Wiivv has partnered up with foot care leader Dr. Scholl’s.
I love insoles. They’re fantastic when you’ll be on your feet a lot. Years ago I worked at a medieval faire, where I was running, stage fighting, dancing on gravel lanes, and generally being active in the woods. The best discovery of my years in outdoor entertainment was insoles, and most of the ones I bought were Dr. Scholl’s. I kept up the insole habit well after my faire days, and it’s served me well in conference halls and new city streets travelling the world for 3D printing.
I threw out my off-the-rack Dr. Scholl’s a few years ago when I had the chance to check out insoles made just for me. Wiivv, which creates custom insoles using a simple smartphone 3D scan and 3D printing, made me a pair. The first time I wore them out was on a trip to Belgium wearing my favorite tall black boots that had left me with many a blister on previous international trips with a lot of walking. No new blisters, and I was sold. (I’ve since also gotten a pair of Wiivv’s custom 3D printed sandals, which likewise delivered on the promise of custom comfort. Full disclosure, both were provided for media review.)
The insoles (and sandals) have held up to regular wear. It’s anecdotal, sure, but I’ve logged many a mile in both. I don’t like to bring my work with me on vacation, but both insoles and sandals come along for the trip even on personal travel.
So I’m always surprised that more people haven’t heard of them. They deliver, the price point is fair for the quality, and insoles are pretty big business. 3D scanning and 3D printing are a great fit in footwear.
While a lot of big names have gotten into the 3D printing game for advanced footwear and it’s becoming much more widespread throughout our industry, incorporating new production methods is still fairly experimental on a larger scale. For years, footwear has been seen as an application with significant potential adoption, but high-tech footwear production is still pretty niche.
That may be about to change, though.
Today at CES, Wiivv announced its new partnership. Dr. Scholl’s longstanding reputation as a top foot care provider is taking a step forward with Wiivv Fit Technology. The 112-year-old brand is stepping into 2019 with personalization, introducing Custom 3D Inserts.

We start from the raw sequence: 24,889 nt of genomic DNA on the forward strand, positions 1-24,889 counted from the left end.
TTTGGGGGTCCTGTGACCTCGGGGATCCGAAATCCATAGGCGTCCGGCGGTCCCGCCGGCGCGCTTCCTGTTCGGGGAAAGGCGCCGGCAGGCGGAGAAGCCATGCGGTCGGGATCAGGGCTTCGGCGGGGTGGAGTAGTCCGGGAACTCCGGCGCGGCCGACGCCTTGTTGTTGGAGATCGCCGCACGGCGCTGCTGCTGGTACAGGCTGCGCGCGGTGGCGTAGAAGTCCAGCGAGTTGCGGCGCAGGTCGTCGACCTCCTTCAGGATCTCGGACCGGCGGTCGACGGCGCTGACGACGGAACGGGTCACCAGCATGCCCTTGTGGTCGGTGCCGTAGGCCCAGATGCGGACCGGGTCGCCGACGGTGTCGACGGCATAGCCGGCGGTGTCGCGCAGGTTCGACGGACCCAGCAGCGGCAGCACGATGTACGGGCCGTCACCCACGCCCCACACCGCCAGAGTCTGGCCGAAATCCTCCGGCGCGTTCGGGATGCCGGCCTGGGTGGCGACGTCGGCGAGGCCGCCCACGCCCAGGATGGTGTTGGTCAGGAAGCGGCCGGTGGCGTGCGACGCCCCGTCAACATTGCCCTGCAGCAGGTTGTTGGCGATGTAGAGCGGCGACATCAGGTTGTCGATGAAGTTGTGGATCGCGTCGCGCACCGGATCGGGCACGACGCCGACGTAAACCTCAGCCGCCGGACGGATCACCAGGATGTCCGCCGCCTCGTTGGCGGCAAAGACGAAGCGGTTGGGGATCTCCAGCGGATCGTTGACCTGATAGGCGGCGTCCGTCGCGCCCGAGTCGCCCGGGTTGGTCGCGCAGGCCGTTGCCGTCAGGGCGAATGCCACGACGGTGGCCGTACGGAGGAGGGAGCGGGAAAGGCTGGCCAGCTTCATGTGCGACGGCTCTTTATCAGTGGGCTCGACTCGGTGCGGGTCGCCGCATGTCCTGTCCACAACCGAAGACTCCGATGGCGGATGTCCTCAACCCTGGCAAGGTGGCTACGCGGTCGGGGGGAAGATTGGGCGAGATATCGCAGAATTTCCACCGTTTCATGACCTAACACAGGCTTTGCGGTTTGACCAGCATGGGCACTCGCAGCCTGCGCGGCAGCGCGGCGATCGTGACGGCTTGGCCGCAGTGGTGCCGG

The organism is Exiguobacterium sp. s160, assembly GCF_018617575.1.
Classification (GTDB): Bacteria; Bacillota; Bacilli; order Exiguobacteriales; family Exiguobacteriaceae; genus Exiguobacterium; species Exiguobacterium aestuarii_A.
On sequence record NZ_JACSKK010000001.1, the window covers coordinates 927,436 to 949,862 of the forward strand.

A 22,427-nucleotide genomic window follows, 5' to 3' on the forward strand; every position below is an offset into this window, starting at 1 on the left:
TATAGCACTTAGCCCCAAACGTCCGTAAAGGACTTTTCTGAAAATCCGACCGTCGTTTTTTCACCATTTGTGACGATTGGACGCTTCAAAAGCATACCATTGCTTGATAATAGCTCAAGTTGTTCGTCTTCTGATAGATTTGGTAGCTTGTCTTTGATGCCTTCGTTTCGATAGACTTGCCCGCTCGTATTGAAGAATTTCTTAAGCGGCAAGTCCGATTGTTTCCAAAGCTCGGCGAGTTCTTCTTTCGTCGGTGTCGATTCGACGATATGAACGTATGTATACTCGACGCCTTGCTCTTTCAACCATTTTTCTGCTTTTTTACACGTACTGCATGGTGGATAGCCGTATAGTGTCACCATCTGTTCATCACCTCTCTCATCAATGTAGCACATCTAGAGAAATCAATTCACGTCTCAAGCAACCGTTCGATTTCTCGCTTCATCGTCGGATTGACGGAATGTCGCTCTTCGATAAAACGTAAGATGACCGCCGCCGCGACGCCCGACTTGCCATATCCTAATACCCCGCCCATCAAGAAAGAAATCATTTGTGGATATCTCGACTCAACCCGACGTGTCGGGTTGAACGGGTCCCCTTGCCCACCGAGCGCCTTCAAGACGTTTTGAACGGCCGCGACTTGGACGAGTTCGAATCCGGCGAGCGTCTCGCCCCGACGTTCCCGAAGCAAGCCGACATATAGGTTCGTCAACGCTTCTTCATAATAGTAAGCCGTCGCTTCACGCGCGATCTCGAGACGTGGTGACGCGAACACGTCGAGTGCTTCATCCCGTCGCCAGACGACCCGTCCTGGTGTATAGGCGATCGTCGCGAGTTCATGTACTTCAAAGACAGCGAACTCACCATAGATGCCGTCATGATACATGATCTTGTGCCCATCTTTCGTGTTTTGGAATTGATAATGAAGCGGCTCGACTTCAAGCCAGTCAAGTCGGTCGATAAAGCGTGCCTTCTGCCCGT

“What we pioneered at Wiivv is helping Dr. Scholl’s scale its custom business and meet the needs of consumers who are beginning to understand the benefits of custom for the body. We are a technology company, but we exist to add active and meaningful years to your life by making custom products one at a time, so that you can move, feel, and live your best,” said Wiivv Co-Founder and CEO Shamil Hargovan. “It’s an honor to partner with Dr. Scholl’s and we’re thrilled to be moving on-demand retail and manufacturing in America forward.”
On-demand is part of the future of consumer products as advanced manufacturing enables more agility. This partnership features a new app with Wiivv’s technology, as the Apple- and Android-friendly Dr. Scholl’s Custom 3D Inserts app maps out 400 points on each user’s feet with a few phone photos. Assuming it’s comparable to the standard Wiivv app, the process will take about five minutes.
Users select their preferences — full-length or three-quarter length; style; name — and can order from the app. Custom 3D Inserts are priced at $99, with free shipping, and will arrive within two weeks of ordering.
“Dr. Scholl‘s understands the importance of customization for a growing number of consumers. This new offering enables us to make inserts to the exact specifications of our customers‘ feet, with just the right support in just the right places,” said Claudia F. Metcalf, U.S. Marketing Director, Dr. Scholl’s. “Using Wiivv Fit Technology, we are bringing a custom 3D experience to the reliable, comfortable inserts Dr. Scholl’s is known for. This is a breakthrough in premium personalization with the ability to shop from home.”
That the debut is happening at CES is also notable. This week we’ve heard of new 3D printing materials, a new 3D printer, and, most intriguing, new consumer 3D printed products. The tech show is highlighting applications for 3D printing in 2019 — and in addition to getting hands-on, consumers can now more easily get feet-on with the technology. Wiivv and Dr. Scholl’s first met at CES, so the show is also a nice celebration of the partnership.
Partnering with a major brand familiar to consumers is a big move in helping to get 3D printing more into the mainstream. Carbon, for example, significantly raised its profile in popular media when its partnership with adidas hit the wire. Now with Wiivv signing on with Dr. Scholl’s, 3D printed footwear sees another major stride in gaining mainstream acceptance.